The FINANCIAL — The University of Liverpool has launched a partnership with computing innovation centre, Hartree, to continue to build on research with Liverpool’s Virtual Engineering Centre (VEC).
The Virtual Engineering Centre (VEC), which is based in Daresbury, was established with a remit to support the Northwest aerospace sector and wider industry by providing a focal point for leading and emergent virtual engineering technology, research and expertise.
One of VEC’s main industry partners is the Science and Technology Facilities Council’s (STFC) Hartree Centre which collaborates with industrial clients and research partners on projects that enable them to produce better outcomes, products and services, according to the University of Liverpool.
Whilst visiting the VEC the Vice Chancellor signed an MOU, which aims to broaden the scope of the collaboration with the Hartree Centre, and creates a framework for achieving this.
The event was chaired by Professor Susan Smith, Head of STFC Daresbury Laboratory, who signed the Memorandum of Understanding with Professor Beer.
This was the Vice-Chancellor’s first visit to the VEC, the aim of which was for the centre to highlight its work with partners such as Bentley Motors, Thales UK, BAE Systems, Unilever and Hitachi Rail who were also in attendance.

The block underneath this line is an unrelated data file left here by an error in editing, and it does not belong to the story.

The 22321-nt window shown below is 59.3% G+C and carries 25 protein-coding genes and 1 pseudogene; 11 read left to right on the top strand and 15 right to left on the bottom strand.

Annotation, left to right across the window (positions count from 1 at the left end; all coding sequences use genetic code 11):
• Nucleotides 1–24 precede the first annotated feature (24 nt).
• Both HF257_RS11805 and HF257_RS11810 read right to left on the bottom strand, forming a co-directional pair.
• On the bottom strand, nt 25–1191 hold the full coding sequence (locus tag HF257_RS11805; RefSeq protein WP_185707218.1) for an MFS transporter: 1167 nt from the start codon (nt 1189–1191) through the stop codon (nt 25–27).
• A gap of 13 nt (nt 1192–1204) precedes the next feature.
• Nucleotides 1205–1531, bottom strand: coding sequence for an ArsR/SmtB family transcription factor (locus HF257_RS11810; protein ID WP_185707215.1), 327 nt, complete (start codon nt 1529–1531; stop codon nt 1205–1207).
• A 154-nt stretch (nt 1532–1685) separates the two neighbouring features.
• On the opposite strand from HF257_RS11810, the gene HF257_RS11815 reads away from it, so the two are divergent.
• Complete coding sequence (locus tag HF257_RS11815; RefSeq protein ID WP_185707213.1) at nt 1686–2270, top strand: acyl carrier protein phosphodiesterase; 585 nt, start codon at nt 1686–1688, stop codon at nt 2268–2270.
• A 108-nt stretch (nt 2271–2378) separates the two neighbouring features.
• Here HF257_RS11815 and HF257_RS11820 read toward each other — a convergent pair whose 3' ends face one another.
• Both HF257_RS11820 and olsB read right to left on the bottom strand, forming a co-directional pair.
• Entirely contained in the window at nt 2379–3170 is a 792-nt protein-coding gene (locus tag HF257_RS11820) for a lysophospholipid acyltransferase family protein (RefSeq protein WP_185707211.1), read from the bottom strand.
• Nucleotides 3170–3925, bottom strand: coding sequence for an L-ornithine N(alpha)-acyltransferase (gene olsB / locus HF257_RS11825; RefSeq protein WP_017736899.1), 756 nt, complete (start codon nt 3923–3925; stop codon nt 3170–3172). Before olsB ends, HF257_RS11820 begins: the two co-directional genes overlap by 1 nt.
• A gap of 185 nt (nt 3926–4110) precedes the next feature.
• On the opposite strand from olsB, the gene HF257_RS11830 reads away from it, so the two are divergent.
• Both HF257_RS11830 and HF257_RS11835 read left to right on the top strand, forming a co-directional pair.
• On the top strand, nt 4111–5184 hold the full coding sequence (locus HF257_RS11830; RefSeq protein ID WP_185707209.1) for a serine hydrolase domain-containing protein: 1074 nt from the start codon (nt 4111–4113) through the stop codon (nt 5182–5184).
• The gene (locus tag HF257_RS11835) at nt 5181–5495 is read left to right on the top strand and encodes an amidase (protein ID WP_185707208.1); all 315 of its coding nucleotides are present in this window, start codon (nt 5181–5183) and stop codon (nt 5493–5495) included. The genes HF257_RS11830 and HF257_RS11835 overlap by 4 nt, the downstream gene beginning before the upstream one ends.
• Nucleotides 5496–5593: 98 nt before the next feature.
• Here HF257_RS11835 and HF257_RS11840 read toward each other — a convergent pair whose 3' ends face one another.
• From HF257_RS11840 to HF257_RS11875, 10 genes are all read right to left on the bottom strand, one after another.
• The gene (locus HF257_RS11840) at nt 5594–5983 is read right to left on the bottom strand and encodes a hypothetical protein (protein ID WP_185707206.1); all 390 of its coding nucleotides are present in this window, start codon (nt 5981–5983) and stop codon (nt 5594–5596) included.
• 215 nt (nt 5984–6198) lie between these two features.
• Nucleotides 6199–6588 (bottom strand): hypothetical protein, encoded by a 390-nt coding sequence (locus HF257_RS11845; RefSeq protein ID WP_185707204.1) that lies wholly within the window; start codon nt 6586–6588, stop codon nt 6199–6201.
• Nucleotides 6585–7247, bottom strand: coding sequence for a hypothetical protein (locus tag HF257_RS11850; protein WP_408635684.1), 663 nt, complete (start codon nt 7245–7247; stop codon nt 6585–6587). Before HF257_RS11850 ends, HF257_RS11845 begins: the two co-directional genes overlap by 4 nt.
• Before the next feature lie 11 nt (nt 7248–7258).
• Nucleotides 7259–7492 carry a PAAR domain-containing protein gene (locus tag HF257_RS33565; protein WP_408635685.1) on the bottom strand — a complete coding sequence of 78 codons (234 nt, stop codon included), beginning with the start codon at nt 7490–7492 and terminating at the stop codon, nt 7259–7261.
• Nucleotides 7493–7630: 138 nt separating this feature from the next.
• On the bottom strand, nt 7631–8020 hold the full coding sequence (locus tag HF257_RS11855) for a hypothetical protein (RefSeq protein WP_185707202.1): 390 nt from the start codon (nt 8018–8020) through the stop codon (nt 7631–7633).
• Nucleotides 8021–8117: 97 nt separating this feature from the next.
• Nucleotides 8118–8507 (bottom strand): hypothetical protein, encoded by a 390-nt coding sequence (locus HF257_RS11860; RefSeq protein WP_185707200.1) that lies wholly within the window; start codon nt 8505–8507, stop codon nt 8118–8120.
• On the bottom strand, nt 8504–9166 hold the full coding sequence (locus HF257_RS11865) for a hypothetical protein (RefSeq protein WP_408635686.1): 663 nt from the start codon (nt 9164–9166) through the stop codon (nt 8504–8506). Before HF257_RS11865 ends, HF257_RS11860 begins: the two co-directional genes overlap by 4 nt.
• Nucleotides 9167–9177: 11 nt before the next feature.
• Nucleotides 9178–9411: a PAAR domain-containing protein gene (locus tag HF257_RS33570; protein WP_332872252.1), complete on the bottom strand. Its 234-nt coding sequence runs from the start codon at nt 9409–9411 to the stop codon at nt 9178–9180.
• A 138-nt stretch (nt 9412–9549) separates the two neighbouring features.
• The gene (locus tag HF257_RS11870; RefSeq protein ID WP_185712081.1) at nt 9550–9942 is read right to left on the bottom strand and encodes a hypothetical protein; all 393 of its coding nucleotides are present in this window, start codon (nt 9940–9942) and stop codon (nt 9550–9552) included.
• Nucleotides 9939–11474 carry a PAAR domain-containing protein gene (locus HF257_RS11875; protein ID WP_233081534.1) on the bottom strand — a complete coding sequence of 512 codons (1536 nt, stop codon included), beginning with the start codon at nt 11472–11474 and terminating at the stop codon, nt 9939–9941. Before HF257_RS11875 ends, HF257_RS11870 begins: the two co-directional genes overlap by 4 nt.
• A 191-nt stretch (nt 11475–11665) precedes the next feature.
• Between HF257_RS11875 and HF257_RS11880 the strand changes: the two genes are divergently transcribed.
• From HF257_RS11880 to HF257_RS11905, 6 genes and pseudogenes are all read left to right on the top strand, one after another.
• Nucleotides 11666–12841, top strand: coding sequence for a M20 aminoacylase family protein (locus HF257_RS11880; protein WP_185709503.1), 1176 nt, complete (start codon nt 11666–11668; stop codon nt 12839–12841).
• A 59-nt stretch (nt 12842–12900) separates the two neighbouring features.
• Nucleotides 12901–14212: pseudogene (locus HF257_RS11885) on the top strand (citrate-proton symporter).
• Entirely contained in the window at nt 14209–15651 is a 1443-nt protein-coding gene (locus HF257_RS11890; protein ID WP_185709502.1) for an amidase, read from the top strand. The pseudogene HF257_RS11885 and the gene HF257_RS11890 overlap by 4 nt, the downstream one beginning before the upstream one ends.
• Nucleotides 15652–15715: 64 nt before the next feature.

The event highlighted the successes of bringing together the excellence of the academic research base with the scientific infrastructure of the region.
Executive Pro-Vice Chancellor for the Faculty of Science and Engineering, Professor Ken Badcock, said: “The event was a fitting and optimistic celebration of the importance and achievements of the partnership between the University of Liverpool’s Virtual Engineering Centre and the Hartree Centre.
“The innovation that our outstanding researchers, in fields such as autonomous systems and human factors, have brought to companies such as BAE Systems and Bentley Motors was illustrated.
“I look forward to the influence of this key partnership growing for the benefit of the University’s research, the impact of the Hartree Centre and the practices of industry in the North West and beyond.’